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Goodbye to our Queen: a hardy perennial if ever there was one

September 9, 2022

I never met the Queen, though I did encounter her husband at a couple of functions. So no anecdotes, no special insights.

When I was young, it was cool among my peer group to mock her. Not out of malice, but because she was a safe target. She would never know, and even if she did she would never react. We mocked her antiquated accent, her funny hats and her rather stilted public utterances. She was the epitome of old-fashioned. When we mocked her, it was because there was safety in numbers. It was the age of satire. Every institution – the church, the political establishment and especially the monarchy – was fair game.

Very few of the mockers wanted her gone, just as we wouldn’t want our mothers to disappear. She just symbolised for us the ultimate authority; the face on our coins, the person in whose name we went to war, made laws and brought miscreants to justice. And authority was what we beat our baby fists against.

She was always an object of mystery. Unknowable, unapproachable, not someone you would come cross cycling around Windsor. When we were beyond our youth and getting on with our lives, we would occasionally wonder – with scant evidence to draw upon – what she really felt about the people she had to deal with: pompous prime ministers, murderous dictators and flatulent buffoons like Donald Trump. Only a hint of disapproval occasionally surfaced in the form of a famously grumpy expression. Her self-control, her patience – at least as far as we could see – was superhuman. In an era of letting it all hang out she kept it all strapped in.

We British probably didn’t give her enough credit for the way in which she projected soft power, in a time when her realm’s hard power was slipping away. The visits, the tours and the ceremonies became newsworthy mainly because of the delicious prospect that her husband might produce another “gaffe” (a word seemingly invented for royals and politicians). Did we appreciate how much she was respected beyond our borders, and how much goodwill she generated for the country, especially in France, where I’m writing this, despite the slippery ways of our politicians? Probably not.

We did empathise with her – at least those of us who had children – when she had to deal with the behaviour of her offspring: the peccadillos and, in the case of her second son, activities that embarrassed her whole family. As we grew older, we learned about the pitfalls of parenting, and the limits of our ability as parents to steer our children clear of disastrous decisions. We felt closer to her for that reason.

And then, as she became very old, we marvelled at her ability to carry on, when most of us would have said to ourselves “sod this for a lark. I’ve done my bit. Someone else can do all the hard work now.” As we came to the end of our careers, there she was, still opening bridges, poring over red boxes and suffering fools on a daily basis.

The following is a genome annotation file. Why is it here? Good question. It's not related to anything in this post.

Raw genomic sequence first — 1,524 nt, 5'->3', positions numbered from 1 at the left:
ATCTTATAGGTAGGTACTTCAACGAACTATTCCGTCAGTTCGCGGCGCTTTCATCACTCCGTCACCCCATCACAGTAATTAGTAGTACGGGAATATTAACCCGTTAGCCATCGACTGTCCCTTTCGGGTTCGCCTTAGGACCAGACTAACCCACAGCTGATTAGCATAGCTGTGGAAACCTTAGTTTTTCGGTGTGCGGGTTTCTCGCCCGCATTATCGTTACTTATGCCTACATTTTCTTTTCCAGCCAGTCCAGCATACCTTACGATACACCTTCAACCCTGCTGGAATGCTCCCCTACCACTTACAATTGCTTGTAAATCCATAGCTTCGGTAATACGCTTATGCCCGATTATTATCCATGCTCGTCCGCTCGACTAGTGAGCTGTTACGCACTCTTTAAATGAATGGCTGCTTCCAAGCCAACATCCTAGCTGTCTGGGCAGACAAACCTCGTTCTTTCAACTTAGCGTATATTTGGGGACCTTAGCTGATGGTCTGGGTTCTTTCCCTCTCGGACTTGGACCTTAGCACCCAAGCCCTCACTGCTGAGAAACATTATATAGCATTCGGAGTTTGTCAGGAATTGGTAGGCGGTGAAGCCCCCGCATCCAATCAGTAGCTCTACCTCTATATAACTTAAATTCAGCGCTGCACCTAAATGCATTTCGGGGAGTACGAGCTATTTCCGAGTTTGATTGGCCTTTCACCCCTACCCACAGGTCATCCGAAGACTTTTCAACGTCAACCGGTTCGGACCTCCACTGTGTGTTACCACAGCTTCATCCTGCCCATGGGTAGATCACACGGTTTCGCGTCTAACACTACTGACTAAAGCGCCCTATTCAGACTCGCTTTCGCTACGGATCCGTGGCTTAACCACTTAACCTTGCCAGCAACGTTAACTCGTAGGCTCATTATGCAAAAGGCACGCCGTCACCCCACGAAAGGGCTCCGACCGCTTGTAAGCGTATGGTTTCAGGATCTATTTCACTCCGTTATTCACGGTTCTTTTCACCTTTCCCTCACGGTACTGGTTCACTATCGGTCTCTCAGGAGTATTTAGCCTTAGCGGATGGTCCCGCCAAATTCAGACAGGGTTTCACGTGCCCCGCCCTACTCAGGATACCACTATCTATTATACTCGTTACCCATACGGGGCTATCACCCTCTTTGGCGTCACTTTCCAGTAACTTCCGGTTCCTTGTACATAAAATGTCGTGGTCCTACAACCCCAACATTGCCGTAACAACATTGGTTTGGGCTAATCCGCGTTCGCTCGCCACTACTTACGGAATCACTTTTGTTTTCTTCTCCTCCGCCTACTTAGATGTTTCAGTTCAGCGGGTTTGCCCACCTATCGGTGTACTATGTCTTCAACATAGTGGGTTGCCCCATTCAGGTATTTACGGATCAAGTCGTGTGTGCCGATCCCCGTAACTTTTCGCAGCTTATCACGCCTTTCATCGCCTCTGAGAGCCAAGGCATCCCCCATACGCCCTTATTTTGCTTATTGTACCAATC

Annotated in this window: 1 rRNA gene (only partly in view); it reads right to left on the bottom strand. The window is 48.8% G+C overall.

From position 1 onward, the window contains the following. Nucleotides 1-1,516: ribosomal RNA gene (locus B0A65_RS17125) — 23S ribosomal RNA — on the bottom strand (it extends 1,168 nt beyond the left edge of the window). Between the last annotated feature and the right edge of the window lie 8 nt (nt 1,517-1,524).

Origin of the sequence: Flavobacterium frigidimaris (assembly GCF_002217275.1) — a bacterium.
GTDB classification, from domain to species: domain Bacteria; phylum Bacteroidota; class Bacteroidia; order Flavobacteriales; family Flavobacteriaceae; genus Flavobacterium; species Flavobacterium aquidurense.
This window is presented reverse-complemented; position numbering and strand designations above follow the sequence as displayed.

So the woman we mocked in our youth won our respect and affection, not just for the consistency of her values but because of the little nuggets of humanity she allowed us to glimpse. The smile, the dry humour (also known as “quips”, a largely disused word preserved exclusively in association with the royal family), her delight in the company of her horses. We didn’t know her well. She was never the twinkly-eyed fairy grandmother figure that her mother became in the public’s perception. But we did know that she could be relied upon not to embarrass us, not to let us down. And in times of trouble, to say the right words.

Besides, how could we know her? Just as most of us don’t know Mick Jagger, the Dalai Lama and Vladimir Putin. Even those who lined up at the Palace to receive their gongs or had a few brief words at a garden party could hardly claim much more familiarity than the rest of us. Yet every encounter – even if it was from afar, at the Epsom Derby in my case – was imprinted in the memory.

To some extent, she was embedded in our subconscious, and surfaced in curious ways. People used to dream of encountering her when they had no clothes on. My mother, in her dotage at her care home, would tell me that she’d had tea with her the week before. Others, nervous about some social encounter with the great and the good, or terrified of public speaking, would imagine her in the lavatory to remind themselves that we’re all human.

She was everywhere, yet nowhere where she wasn’t wanted. Seemingly inert much of the time, yet always positive in her rare speeches and broadcasts.

If I was asked to choose one word that summed her up, it would be benign. And goodness knows, amidst the blundering, squabbling, fighting, grieving and hating that we seem to encounter at every turn, we have needed a benign influence to sooth our self-inflicted pain.

We will miss her. I will miss her, even though I never knew her, yet knew her very well.

From → Social, UK

  1. Rohini permalink

    So well said,

  2. dfmoggio permalink

    thank you, Steve.
    This is a mirror held up in muted light– gracious, honest, benign

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